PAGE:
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People Are Loving This Dad’s Clever Post About How ‘Easy’ His Wife Has It As A Stay-At-Home Mom

by Kim Wong-Shing

A father and blogger is receiving major applause for his revelation about how “easy” his wife’s life is as a stay-at-home mom.

According to Bored Panda, Brad Kearns and his wife, Sarah, have been together for nearly 10 years, since they were both teenagers. Now a seasoned married couple, they have three children together. They just welcomed their youngest, Teddy, in October, and they also have two older sons.

As a stay-at-home mom, Sarah does most of the day-to-day work of raising their kids. With a breastfeeding baby and two young boys to wrangle, you might expect that Sarah’s daily life is… extremely easy. No effort at all. Right? Of course!

At least, that’s what Brad’s tongue-in-cheek post on his popular Facebook page, DaDMuM, says.

“Massive day at work today,” Brad, a working father, wrote.

“And what’s my wife doing? Not much really.”

Brad’s post goes on to list the many, many tasks that his wife must complete each day, revealing that it’s really not easy at all. A lot of people might underestimate the work of stay-at-home moms, but Brad is not one of those people.

The spot-on post now has thousands of reactions and supportive comments on Facebook.

This is Brad and his wife, Sarah. They’ve been together for almost 10 years, and they have three children together, including a newborn.

As a stay-at-home mom, Sarah does the lion’s share of the work raising their kids.

Recently, Brad wrote a tongue-in-cheek post on his parenting page DaDMuM about how “easy” his wife’s life is.

“Massive day at work today,” Brad’s post began. “And what’s my wife doing? Not much really.”

The post continued, explaining exactly how Sarah’s days go.

“All she has to do is get two boys up, dressed, and fed whilst breastfeeding the third,” Brad wrote. “Then no doubt they’ll need to be taken outside or to a park to get all that energy out. How easy is that. All she has to do is sort their bags out, find the hats, pack some snacks and a spare change of clothes, and buckle them into the car.”

“Then while they’re there, she’ll have to feed the baby again coz that’s what he does,” he went on. “Without letting go of him, she’ll have to interact with and help the others on and off swings and stimulate them enough to not get bored. It’s easy, really.”

“They’ll come home where she’ll sort their lunch out.” he wrote. “They probably won’t eat it. Then whilst trying to get them to rest, she’ll jump online and do some online shopping. Groceries… what a life. Pffft…. as if you wouldn’t just go to woolies with three kids on your own.”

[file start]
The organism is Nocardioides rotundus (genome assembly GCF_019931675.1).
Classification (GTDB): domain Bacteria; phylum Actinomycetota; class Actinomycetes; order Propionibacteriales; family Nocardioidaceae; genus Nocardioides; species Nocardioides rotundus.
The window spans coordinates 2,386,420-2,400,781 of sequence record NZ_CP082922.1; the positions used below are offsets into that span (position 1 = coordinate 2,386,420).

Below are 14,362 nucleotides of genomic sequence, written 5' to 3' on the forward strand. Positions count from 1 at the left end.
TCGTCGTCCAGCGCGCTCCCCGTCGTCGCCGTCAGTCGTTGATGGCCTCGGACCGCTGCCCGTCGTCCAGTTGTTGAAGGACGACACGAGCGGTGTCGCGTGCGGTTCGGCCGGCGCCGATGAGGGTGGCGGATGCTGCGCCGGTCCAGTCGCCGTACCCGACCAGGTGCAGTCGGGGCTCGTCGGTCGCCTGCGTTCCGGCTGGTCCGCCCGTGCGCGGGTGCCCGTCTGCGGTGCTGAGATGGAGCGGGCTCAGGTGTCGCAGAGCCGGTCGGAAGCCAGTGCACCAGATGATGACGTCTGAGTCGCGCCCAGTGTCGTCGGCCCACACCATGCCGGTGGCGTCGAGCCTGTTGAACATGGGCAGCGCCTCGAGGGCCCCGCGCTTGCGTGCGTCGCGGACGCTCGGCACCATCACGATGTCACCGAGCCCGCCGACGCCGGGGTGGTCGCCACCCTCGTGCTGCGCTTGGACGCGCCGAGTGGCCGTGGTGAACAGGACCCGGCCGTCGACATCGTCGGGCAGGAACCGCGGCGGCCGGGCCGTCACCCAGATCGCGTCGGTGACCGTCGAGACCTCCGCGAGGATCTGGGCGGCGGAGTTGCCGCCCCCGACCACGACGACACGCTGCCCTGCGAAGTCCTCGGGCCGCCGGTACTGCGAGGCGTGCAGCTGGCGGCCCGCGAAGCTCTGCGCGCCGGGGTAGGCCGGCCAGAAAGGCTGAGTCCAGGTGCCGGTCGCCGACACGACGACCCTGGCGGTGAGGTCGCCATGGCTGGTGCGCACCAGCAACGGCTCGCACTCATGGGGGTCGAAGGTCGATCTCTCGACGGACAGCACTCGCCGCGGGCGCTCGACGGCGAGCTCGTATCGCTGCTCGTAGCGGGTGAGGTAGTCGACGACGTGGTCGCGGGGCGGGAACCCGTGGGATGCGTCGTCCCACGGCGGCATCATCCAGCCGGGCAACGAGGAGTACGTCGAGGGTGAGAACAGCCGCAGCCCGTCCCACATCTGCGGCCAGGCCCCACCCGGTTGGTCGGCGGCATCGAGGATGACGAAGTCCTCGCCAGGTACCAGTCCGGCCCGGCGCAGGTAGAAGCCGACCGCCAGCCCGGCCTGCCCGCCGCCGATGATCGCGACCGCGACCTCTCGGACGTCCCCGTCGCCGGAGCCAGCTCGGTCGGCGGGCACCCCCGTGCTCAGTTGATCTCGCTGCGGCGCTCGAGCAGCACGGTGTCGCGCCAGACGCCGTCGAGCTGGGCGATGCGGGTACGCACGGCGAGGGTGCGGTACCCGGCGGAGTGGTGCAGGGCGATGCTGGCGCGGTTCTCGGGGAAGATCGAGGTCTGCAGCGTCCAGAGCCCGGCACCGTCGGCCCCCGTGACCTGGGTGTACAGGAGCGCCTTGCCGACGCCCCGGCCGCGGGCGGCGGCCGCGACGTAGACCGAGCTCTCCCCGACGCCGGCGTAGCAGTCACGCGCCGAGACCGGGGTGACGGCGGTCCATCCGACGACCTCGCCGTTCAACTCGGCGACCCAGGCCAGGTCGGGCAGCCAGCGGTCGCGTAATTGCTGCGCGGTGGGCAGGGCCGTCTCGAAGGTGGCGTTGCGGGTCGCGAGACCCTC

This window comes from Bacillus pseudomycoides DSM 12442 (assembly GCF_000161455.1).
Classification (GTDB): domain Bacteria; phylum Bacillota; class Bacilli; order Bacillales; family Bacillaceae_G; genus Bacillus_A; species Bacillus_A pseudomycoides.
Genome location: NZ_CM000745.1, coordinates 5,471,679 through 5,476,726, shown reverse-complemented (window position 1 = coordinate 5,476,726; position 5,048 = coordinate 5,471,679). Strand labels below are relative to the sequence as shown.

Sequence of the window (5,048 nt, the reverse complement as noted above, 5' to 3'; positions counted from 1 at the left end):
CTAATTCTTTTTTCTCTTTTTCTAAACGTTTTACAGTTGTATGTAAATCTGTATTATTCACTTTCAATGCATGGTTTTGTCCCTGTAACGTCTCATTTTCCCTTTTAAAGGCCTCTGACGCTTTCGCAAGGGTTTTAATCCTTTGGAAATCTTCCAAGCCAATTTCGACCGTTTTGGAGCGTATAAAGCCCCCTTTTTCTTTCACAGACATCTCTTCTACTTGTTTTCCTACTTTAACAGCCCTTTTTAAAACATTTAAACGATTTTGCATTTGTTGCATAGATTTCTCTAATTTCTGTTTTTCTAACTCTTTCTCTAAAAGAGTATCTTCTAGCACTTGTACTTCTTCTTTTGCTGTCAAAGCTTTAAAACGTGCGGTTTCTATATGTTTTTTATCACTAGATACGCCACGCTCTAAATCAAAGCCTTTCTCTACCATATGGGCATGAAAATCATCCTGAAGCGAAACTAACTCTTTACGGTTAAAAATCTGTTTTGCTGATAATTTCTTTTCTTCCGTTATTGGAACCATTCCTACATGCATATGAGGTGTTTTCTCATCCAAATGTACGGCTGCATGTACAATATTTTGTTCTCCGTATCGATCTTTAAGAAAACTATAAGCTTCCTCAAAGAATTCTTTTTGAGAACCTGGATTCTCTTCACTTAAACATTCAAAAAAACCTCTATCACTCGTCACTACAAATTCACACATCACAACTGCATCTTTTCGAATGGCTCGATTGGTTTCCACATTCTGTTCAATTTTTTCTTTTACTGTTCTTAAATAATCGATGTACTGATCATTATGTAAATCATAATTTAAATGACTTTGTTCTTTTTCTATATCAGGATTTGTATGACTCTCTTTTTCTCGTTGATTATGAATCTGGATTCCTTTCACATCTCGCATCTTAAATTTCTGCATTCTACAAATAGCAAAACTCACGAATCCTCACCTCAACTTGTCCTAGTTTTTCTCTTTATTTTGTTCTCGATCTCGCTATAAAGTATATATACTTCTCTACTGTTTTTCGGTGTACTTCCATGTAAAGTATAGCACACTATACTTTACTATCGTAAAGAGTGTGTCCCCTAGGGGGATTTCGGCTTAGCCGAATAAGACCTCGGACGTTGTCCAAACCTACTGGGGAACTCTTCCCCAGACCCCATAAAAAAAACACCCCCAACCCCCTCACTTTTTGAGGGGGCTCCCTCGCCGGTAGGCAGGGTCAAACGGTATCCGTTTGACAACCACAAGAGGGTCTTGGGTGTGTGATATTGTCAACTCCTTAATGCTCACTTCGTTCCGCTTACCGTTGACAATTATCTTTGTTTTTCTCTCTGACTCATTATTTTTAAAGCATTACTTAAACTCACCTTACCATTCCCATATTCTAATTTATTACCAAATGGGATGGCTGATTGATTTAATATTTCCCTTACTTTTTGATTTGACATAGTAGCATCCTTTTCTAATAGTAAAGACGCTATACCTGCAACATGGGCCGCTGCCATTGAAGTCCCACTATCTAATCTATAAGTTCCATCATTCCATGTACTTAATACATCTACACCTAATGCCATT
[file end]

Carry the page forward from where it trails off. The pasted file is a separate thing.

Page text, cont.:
“No doubt in the afternoon they’ll be demanding to ride their bikes, scooters, go-karts, and run around out the back,” Brand continued. “She’ll probably just sit around and feed Teddy again. At 4pm, they’ll start getting tired again and get grumpy. She’ll fight with them about stupid little things like ‘don’t hit your brother’. I know, right…”

“Well, at 5 she’ll want to know where I’m at and how I’m tracking,” Brad went on.

“Groceries are about to be delivered and the boys are going crazy. Teddy needs to be held and she has to feed them and begin night routine. I’ll probably reply with a ‘call you back’ message coz I’m busy as f***.”

“She’ll prepare their dinner, watch them eat, run their bath, and dress them for bed all in an hour with one hand coz she’s still holding Teddy,” Brad wrote. “Exhausted from non-stop torment and not a second to herself all day, she’ll call me again to see where I’m at. She’ll be tired, smelly, frustrated, and sick of being touched. She’ll be irritable, yucky, and want nothing more than a shower, a shampoo, and a hot cup of tea.”

“I’ll strut my s*** into the house at 7:30 after my massive day,” he finished.

“She’ll be just chilling on her phone near a toddler or babies cot because they struggling to go to sleep and I bet the groceries are still out because she managed to just get the fridge stuff packed away.

“I’ll probably have to even prepare our dinner.”

Brad finished by thanking his wife for the clearly NOT EASY AT ALL work that she does every day.

“Thank you [Sarah] for everything you do for us,” he wrote. “You’re the glue.”

The post has 1,000 comments and counting, and most are really supportive of Brad’s message.

Many fellow moms chimed in to thank Brad and other dads for the appreciation.

Some feel that this recognition is long overdue.

Others returned the gratitude to working parents like Brad.

There’s no doubt about it: Stay-at-home parents are the MVPs of parenting, as one commenter put it.

Because raising kids full-time is really, really hard. And yet, somehow, moms like Sarah manage to make it look easy.